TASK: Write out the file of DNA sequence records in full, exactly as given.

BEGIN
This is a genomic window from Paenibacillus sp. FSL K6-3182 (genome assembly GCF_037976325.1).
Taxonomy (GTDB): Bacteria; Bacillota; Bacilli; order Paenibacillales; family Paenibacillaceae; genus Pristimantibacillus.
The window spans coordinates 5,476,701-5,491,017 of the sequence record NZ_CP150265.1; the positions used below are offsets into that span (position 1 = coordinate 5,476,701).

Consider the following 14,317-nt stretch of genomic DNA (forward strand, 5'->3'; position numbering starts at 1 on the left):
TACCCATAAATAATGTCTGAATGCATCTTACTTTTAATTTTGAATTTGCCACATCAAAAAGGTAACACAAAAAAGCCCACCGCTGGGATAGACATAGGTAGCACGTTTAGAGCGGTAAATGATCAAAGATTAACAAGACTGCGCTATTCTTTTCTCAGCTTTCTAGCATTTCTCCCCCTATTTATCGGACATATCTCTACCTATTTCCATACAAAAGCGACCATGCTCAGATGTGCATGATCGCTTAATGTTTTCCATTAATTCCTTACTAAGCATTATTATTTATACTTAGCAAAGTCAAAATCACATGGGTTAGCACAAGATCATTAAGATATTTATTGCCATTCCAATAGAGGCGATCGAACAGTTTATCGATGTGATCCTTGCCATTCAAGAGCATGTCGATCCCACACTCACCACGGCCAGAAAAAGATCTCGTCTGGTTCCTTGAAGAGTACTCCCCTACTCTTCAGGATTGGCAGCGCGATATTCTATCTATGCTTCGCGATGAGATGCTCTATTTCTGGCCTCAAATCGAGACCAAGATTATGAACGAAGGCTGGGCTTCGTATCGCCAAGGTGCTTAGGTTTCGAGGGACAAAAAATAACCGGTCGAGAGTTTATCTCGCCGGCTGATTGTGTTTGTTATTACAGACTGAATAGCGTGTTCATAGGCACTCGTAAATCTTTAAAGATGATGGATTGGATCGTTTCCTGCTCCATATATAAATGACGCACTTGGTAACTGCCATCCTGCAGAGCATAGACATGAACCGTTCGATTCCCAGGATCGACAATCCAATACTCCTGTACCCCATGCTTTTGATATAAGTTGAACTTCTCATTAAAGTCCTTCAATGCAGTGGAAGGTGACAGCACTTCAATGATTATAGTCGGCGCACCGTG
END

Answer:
This is a genomic window from Paenibacillus sp. FSL K6-3182 (genome assembly GCF_037976325.1).
Taxonomy (GTDB): Bacteria; Bacillota; Bacilli; order Paenibacillales; family Paenibacillaceae; genus Pristimantibacillus.
The window spans coordinates 5,476,701-5,491,017 of the sequence record NZ_CP150265.1; the positions used below are offsets into that span (position 1 = coordinate 5,476,701).

Consider the following 14,317-nt stretch of genomic DNA (forward strand, 5'->3'; position numbering starts at 1 on the left):
TACCCATAAATAATGTCTGAATGCATCTTACTTTTAATTTTGAATTTGCCACATCAAAAAGGTAACACAAAAAAGCCCACCGCTGGGATAGACATAGGTAGCACGTTTAGAGCGGTAAATGATCAAAGATTAACAAGACTGCGCTATTCTTTTCTCAGCTTTCTAGCATTTCTCCCCCTATTTATCGGACATATCTCTACCTATTTCCATACAAAAGCGACCATGCTCAGATGTGCATGATCGCTTAATGTTTTCCATTAATTCCTTACTAAGCATTATTATTTATACTTAGCAAAGTCAAAATCACATGGGTTAGCACAAGATCATTAAGATATTTATTGCCATTCCAATAGAGGCGATCGAACAGTTTATCGATGTGATCCTTGCCATTCAAGAGCATGTCGATCCCACACTCACCACGGCCAGAAAAAGATCTCGTCTGGTTCCTTGAAGAGTACTCCCCTACTCTTCAGGATTGGCAGCGCGATATTCTATCTATGCTTCGCGATGAGATGCTCTATTTCTGGCCTCAAATCGAGACCAAGATTATGAACGAAGGCTGGGCTTCGTATCGCCAAGGTGCTTAGGTTTCGAGGGACAAAAAATAACCGGTCGAGAGTTTATCTCGCCGGCTGATTGTGTTTGTTATTACAGACTGAATAGCGTGTTCATAGGCACTCGTAAATCTTTAAAGATGATGGATTGGATCGTTTCCTGCTCCATATATAAATGACGCACTTGGTAACTGCCATCCTGCAGAGCATAGACATGAACCGTTCGATTCCCAGGATCGACAATCCAATACTCCTGTACCCCATGCTTTTGATATAAGTTGAACTTCTCATTAAAGTCCTTCAATGCAGTGGAAGGTGACAGCACTTCAATGATTATAGTCGGCGCACCGTG